At the level of the family budget, the fiscal subsidies that were delivered en masse to people affected by the pandemic are coming to an end, as well as a large part of the circulating money thanks to the controversial early withdrawals of pension funds.
With low growth, high inflation and a tight fiscal budget, the next government will have little room for maneuver to meet social demands.
“Boric has the challenge of accepting a macroeconomic adjustment and enchanting the private sector,” argues Rodrigo Valdés, a professor at the School of Government of the Catholic University of Chile (UC).
“You need a credible fiscal anchor, set borders and agree on emblematic reforms such as taxes and pensions,” adds the former Minister of Finance of the second government of Michelle Bachelet.
The challenge is daunting because many of your voters have high expectations and will ask you to keep your campaign promises.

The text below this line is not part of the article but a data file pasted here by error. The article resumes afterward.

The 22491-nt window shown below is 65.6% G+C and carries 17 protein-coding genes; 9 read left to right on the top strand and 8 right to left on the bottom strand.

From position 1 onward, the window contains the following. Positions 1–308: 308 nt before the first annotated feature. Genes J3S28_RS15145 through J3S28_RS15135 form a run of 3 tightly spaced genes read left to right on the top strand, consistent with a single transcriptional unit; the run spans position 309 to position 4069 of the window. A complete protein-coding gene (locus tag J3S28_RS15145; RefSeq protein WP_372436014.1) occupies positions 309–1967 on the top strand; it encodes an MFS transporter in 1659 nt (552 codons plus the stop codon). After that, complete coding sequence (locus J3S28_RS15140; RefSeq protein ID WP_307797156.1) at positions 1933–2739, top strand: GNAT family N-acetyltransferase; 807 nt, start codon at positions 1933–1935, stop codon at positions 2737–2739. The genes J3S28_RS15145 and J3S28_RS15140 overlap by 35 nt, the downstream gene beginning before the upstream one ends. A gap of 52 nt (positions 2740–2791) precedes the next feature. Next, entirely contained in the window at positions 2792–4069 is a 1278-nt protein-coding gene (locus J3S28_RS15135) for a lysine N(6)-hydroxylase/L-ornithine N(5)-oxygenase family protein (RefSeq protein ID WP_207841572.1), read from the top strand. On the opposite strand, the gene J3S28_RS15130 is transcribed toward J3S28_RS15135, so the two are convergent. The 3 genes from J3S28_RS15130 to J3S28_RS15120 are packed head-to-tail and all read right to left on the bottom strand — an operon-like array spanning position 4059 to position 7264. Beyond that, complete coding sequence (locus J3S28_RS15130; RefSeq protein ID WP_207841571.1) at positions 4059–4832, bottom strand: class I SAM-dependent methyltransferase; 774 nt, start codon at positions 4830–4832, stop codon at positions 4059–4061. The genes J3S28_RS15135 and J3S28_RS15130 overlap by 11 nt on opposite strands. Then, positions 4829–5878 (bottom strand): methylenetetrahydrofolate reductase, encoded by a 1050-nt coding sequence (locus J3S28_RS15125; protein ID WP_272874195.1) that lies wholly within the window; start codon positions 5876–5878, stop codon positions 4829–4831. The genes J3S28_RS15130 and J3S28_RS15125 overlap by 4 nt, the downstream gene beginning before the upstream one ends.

“Boric will have to synchronize a program that is radical in its ambition but moderate and gradual in its implementation rates, with one eye on economic growth and the other on the street,” says Juan Pablo Luna, professor at the UC Institute of Political Science. .
In recent years, and despite the fact that the security figures in Chile continue to be much more positive than in other Latin American countries, the country has seen an increase in public concern about insecurity.
Not only as a result of drug trafficking and common crime.
There are also other issues that keep a part of the electorate awake, especially those who live outside the capital, according to Daniel Mansuy, director of the Center for Social Studies and Research at the University of Los Andes.
It’s about the violence in Araucanía (where there is a long-standing conflict between the State and the Mapuche people) and immigration in the north of the country, he points out.